Hey Denis,

Denis Cardon wrote:
> Hi Ryan,
>
>> I'm using Samba 3.0.24 and OpenLDAP 2.3.30 (with the ppolicy and
>> smbk5pwd overlays).
>>
>> While testing Samba as a PDC with an OpenLDAP backend, I've hit a snag
>> on password change. I currently have the following in my smb.conf
>> related to password changes:
>>
>> passwd program = /usr/bin/ldappasswd -x -W -S -D
>> uid=%u,ou=Users,dc=example,dc=com
>> passwd chat = "*Enter NEW password*" %n\n "*Confirm NEW
>> password*" %n\n "*Verify OLD password*" %o\n "*Password changed*" \n
>> passdb backend = ldapsam:ldap://127.0.0.1

>
> Correct me if I'm wrong, but I thought that the password chat was
> refering to some kind of Expect script to interact with the script
> refered by the "password program" parameters (/usr/bin/ldappasswd in
> your case). There is some more info on this in the smb.conf man page.
>


Yeah, you're right. And, in reading the man page, I found this: "Note
that this parameter only is only used if the unix password sync
parameter is set to yes". I, however, have "ldap passwd sync = yes",
not "unix passwd sync = yes". So I guess 'passwd chat' isn't ever going
to be used in my case?

I can live with the default dialog, but I absolutely need to fix #2
below - the ppolicy restrictions on password length, strength, etc. need
to be adhered to. The fact that I get:

"Your password must be at least 5 characters, cannot
repeat any of your previous 0 passwords and must be at least 0 days
old. Please type a different password. Type a password that meets
these requirements in both text boxes."

....instead of the requirements set forth in OpenLDAP (minimum 6 chars,
can't use previous 6 passwords, etc) as demonstrated below is an issue.
Where is it pulling these requirements from, and how can I get it to
relay messages from OpenLDAP (e.g., the 'password fails quality
checking' message) back to the user?
>
>> I can change passwords, but there are a couple of things I've noticed
>> that don't work properly.
>>
>> 1. My 'passwd chat' text isn't reflected on the Windows clients on the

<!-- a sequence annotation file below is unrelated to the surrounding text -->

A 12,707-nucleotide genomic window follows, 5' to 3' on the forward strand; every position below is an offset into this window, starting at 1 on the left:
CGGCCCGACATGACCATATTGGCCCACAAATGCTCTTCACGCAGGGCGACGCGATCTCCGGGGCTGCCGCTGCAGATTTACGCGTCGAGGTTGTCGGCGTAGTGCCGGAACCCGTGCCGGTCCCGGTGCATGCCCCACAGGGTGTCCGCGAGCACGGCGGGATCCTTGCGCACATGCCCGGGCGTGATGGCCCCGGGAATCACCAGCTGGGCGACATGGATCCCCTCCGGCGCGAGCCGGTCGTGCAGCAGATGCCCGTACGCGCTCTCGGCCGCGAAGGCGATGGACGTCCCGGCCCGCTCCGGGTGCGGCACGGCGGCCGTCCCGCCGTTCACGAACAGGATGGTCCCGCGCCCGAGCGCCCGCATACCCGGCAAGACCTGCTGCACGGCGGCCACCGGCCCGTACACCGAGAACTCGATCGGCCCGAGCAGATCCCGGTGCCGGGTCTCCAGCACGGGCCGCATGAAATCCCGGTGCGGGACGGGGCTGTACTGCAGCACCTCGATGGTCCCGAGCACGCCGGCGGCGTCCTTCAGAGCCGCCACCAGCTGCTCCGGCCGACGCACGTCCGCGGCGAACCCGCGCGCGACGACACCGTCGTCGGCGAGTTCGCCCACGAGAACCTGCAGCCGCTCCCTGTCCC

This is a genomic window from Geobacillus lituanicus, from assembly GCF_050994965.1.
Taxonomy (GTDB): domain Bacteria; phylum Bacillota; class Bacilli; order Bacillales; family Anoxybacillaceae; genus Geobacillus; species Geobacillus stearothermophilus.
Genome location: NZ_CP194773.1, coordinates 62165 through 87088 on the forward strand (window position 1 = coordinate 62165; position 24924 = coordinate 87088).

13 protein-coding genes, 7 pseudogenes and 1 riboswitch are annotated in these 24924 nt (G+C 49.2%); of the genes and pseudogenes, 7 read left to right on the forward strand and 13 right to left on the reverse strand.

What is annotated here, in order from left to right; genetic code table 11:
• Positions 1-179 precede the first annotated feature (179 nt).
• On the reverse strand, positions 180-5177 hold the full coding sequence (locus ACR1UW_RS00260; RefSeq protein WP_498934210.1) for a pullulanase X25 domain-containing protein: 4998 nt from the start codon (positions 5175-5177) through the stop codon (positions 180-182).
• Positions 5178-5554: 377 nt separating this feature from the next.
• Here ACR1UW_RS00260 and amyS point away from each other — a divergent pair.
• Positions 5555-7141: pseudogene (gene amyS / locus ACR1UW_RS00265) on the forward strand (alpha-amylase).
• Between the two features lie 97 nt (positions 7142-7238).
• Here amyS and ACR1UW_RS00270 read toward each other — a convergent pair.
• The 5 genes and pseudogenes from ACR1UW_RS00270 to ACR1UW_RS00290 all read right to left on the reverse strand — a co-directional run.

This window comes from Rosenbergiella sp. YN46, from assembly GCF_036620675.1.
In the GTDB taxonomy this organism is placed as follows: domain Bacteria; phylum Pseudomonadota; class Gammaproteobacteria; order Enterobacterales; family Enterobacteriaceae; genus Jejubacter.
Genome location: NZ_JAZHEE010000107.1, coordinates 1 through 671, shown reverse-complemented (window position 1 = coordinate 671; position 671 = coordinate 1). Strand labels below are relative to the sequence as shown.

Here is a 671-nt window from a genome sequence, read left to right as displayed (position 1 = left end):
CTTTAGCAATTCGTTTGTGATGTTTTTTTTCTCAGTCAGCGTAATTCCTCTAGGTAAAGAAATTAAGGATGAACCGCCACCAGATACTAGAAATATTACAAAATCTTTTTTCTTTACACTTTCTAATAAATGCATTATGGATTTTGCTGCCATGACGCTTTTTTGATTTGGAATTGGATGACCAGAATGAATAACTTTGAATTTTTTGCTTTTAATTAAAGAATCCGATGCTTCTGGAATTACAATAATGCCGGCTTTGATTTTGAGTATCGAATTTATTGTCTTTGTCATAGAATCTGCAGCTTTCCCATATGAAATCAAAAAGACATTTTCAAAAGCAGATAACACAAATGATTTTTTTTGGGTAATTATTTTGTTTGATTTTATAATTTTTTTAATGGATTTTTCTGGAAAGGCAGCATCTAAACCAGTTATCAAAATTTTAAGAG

>> domain. Instead, I get (when changing via ctrl+alt+delete or during
>> domain logon if the password has expired):
>>
>> User name:
>> Log on to:
>> Old password:
>> New password:
>> Confirm new password:
>>
>> 2. The password requirements set forth by ppolicy (such as length,
>> strength, and recently used passwords) don't seem to be adhered to. I
>> can put in 'foobar' as the new password, change it to 'foobar1', change
>> it back to 'foobar', and Samba will happily change the passwords. While
>> the change does take, and I can log in to the domain with 'foobar' or
>> 'foobar1' as the password, it's certainly not what I want. Conversely,
>> I get this desired results when invoking 'ldappasswd' from the
>> command-line:
>>
>> # Testing the weak password 'foobar'
>> server:~# /usr/bin/ldappasswd -x -W -S -D
>> uid=tester,ou=Users,dc=example,dc=com
>> New password:
>> Re-enter new password:
>> Enter LDAP Password:
>> Result: Constraint violation (19)
>> Additional info: Password fails quality checking policy
>>
>> # Testing a password in the list of the last six passwords
>> server:~# /usr/bin/ldappasswd -x -W -S -D
>> uid=tester,ou=Users,dc=example,dc=com
>> New password:
>> Re-enter new password:
>> Enter LDAP Password:
>> Result: Constraint violation (19)
>> Additional info: Password is in history of old passwords
>>
>> If I try putting in something like 'a' as the password, I get a dialog
>> box that says: "Your password must be at least 5 characters, cannot
>> repeat any of your previous 0 passwords and must be at least 0 days
>> old. Please type a different password. Type a password that meets
>> these requirements in both text boxes." Where is this text/requirement
>> list coming from? And, how can I configure Samba such that it returns
>> the desired errors (above) to the user?
>>
>> In the same vein, instead of having the sambaPasswordHistory attribute
>> in LDAP reflect the old hashed passwords, I just get one entry which
>> reads:
>>
>> sambaPasswordHistory:
>> 00000000000000000000000000000000000000000000000000 00000000000000
>>
>> I would very much appreciate any advice you folks might be able to
>> offer.
>>
>> Thanks,
>> Ryan

>
>

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